Ramesses III claims to have “settled them in strongholds.” Where these strongholds were is not known. But some claim that he settled them in the southwestern corner of the southern Levant.

This raises the possibility of Israel appearing in the land before the end of the 13th century BCE, only later followed by the Peleset, the likely forebears of the Philistines. If this is the case, it may not be an oversight that the Philistines are not included in the list of nations of Canaan before the Israelites arrived.

A statue of Ramesses III, on display at the Penn Museum, is shown in the image above.

Papyrus Harris I, also known as the Great Harris Papyrus, is housed at the British Museum. A fragment of it can be seen in the link below.

Up on a Hill

In Exodus chapters 25 through 31, Israel is given instructions to build a Tabernacle shrine and to tailor the clothing the priests are to wear for the service in the Tabernacle.

The dimensions are given in Exodus 27. “Make a courtyard for the tabernacle. The south side shall be a hundred cubits long and is to have curtains of finely twisted linen, with twenty posts and twenty bronze bases and with silver hooks and bands on the posts. The north side shall also be a hundred cubits long and is to have curtains, with twenty posts and twenty bronze bases and with silver hooks and bands on the posts. The west end of the courtyard shall be fifty cubits wide and have curtains, with ten posts and ten bases. On the east end, toward the sunrise, the courtyard shall also be fifty cubits wide.”

In the Book of Joshua, chapter 18, Joshua established this Tabernacle at Shiloh.

Archaeological digs at the site of Tel Shiloh produced an estimate of the periods of settlement at the site. In the 18th century BCE, during the Middle Bronze Age, Shiloh was a small, unwalled village. In the 17th century BCE, after the town grew in size, a wall was build around it.

In the 16th century BCE, the New Kingdom of Egypt asserted its control over the southern Levant, and the region experienced a gradual decline, with a reduction in the population, and a reduction in the number of walled cities and villages, especially in the central hill country. Consistent with this trend, the site of Tel Shiloh shows a decline in settlement.

In Iron Age I, during the 12th and 11th centuries BCE, the town experienced a rebirth, with an increase in settlement. Collard Rim Jars, pottery that is often an indicator of early Israelite presence, were unearthed in this layer.

Tel Shiloh is recognized as a possible cultic site during the Middle Bronze Age. There is no evidence for an Israelite Tabernacle at the site of Tel Shiloh, but with possible evidence of Israelite settlement in the 12th and 11th centuries BCE, some have attempted to identify potential sites where a Tabernacle might have once stood.

The central and highest point on the site would traditionally be a logical place for cultic activity. A good example of which would be the Acropolis of Athens, shown in the image above. But the summit of the hill at Shiloh does not have enough flat space to support the dimensions of the Bible’s Tabernacle. To the north of the summit, there is a large flat area which could accommodate a building of the size the Bible describes, but this site is a distance from the location of the large animal remains, if there was animal sacrifice taking place at the site.

Others suggest a site to the south of the tel, the one time site of a Byzantine church. The argument for this site would be that the church was built on a recognized earlier sacred site.

There is no evidence for there having been a Tabernacle at the site. But the layout of the area and potential landing spots can be seen (and is available for purchase) via the link below:—excavations-overview-israel-aerial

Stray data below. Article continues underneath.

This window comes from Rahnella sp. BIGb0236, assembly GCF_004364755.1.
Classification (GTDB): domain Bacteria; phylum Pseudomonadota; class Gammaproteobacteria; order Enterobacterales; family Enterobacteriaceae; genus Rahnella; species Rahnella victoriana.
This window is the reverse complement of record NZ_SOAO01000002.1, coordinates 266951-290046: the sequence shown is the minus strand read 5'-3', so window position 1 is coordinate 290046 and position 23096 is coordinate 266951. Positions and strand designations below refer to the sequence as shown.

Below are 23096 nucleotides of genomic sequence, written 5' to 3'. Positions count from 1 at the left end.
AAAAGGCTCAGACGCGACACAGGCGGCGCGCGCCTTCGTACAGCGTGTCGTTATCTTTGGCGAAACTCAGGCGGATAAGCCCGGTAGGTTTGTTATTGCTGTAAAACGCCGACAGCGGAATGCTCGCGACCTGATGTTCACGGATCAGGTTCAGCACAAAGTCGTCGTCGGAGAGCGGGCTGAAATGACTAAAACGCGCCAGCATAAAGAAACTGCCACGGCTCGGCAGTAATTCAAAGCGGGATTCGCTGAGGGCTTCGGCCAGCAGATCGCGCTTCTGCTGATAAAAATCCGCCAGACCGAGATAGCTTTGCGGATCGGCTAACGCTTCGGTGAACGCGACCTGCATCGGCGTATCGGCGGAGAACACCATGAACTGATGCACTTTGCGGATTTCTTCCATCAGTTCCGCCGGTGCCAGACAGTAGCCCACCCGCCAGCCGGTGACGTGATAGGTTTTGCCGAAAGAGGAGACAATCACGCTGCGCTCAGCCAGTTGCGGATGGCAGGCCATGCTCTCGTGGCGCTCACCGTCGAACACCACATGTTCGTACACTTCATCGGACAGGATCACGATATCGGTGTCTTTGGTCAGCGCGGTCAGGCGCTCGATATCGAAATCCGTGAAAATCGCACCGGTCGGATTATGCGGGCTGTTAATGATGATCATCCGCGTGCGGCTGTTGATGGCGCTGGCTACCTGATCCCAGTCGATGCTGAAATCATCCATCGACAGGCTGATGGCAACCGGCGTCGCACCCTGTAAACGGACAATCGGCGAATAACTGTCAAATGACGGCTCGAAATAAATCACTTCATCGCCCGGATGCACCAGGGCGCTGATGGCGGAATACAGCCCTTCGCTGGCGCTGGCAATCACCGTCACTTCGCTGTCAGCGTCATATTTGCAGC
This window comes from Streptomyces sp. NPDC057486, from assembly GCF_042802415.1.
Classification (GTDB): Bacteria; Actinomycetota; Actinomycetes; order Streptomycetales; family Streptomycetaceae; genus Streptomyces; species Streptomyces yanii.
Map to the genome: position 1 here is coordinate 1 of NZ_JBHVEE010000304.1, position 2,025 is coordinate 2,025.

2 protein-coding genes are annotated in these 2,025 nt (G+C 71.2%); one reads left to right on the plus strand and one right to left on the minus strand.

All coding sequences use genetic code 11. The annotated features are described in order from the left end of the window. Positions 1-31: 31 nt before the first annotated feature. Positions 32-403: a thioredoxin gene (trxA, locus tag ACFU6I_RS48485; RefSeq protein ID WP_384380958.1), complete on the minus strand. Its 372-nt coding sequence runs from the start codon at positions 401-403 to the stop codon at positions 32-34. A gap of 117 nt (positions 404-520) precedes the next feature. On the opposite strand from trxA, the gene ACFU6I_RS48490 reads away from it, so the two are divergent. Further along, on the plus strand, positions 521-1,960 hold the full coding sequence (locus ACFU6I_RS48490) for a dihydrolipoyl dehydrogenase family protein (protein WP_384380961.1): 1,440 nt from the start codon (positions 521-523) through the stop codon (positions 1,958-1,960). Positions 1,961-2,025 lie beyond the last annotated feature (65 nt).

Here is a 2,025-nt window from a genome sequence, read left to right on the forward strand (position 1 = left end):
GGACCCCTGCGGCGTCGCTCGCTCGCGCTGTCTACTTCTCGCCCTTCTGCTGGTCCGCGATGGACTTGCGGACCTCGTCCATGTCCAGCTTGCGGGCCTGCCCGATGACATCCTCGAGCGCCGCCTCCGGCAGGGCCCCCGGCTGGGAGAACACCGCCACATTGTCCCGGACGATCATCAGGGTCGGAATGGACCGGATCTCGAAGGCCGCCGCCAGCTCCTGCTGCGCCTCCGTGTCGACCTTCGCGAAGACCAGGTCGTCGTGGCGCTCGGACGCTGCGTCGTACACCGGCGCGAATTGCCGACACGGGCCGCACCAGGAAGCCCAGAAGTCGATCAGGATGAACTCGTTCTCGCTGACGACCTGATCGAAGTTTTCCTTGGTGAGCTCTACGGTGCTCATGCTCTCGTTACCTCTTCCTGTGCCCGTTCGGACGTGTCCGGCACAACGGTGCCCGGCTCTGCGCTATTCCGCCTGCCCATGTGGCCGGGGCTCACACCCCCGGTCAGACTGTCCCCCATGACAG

Sacred On Top of Sacred

In Exodus 25, God tells Moses: “Tell the Israelites to bring me an offering. You are to receive the offering for me from everyone whose heart prompts them to give. These are the offerings you are to receive from them: gold, silver and bronze; blue, purple and scarlet yarn and fine linen; goat hair; ram skins dyed red and another type of durable leather ; acacia wood; olive oil for the light; spices for the anointing oil and for the fragrant incense; and onyx stones and other gems to be mounted on the ephod and breastpiece. Then have them make a sanctuary for me, and I will dwell among them. Make this tabernacle and all its furnishings exactly like the pattern I will show you.”

In Joshua 18, Joshua followed the biblical instruction and set up the national shrine. “The whole assembly of the Israelites gathered at Shiloh and set up the tent of meeting there. The country was brought under their control.”

Archaeologists and historians can attempt to locate ancient sites based on the geography as described in the Bible. Another method of identification is based on name. The modern site of Khirbet Seilun, an Arabic name, bears a similarity to Shiloh, and thus archaeologists have associated the site with ancient Shiloh, now Tel Shiloh.

Historically, new religious shrines have often been built on the site of earlier shrines. The Pantheon in Rome was converted into a Catholic Church. The Dome of the Rock sits on top of the presumed site of the Temple in Jerusalem. The Babri Masjid mosque in Ayodhya, India was built on a sacred Hindu site.

A similar process occurs in the Bible. In Judges 18, the tribe of Dan established themselves at Laish, and worshipped an idol that Micah had made. In 1 Kings 12, after Jeroboam seceded from the southern kingdom, he set up a shrine at Dan, site of Laish. 

Joshua may have been doing the same by setting up the Tabernacle at Shilo.

The site of Tel Shilo appears to have been settled by Amorites in the 18th century BCE, during the Middle Bronze Age. In the Late Bronze Age, the site shows evidence of being a cultic center. There are pit deposits of bones, cultic vessels and an incense stand. The presence of a pre-existing cultic site would be an attractive location to establish a cultic site. For Joshua in the Bible, this could be a driver for choosing a site like Shiloh to establish the Tabernacle.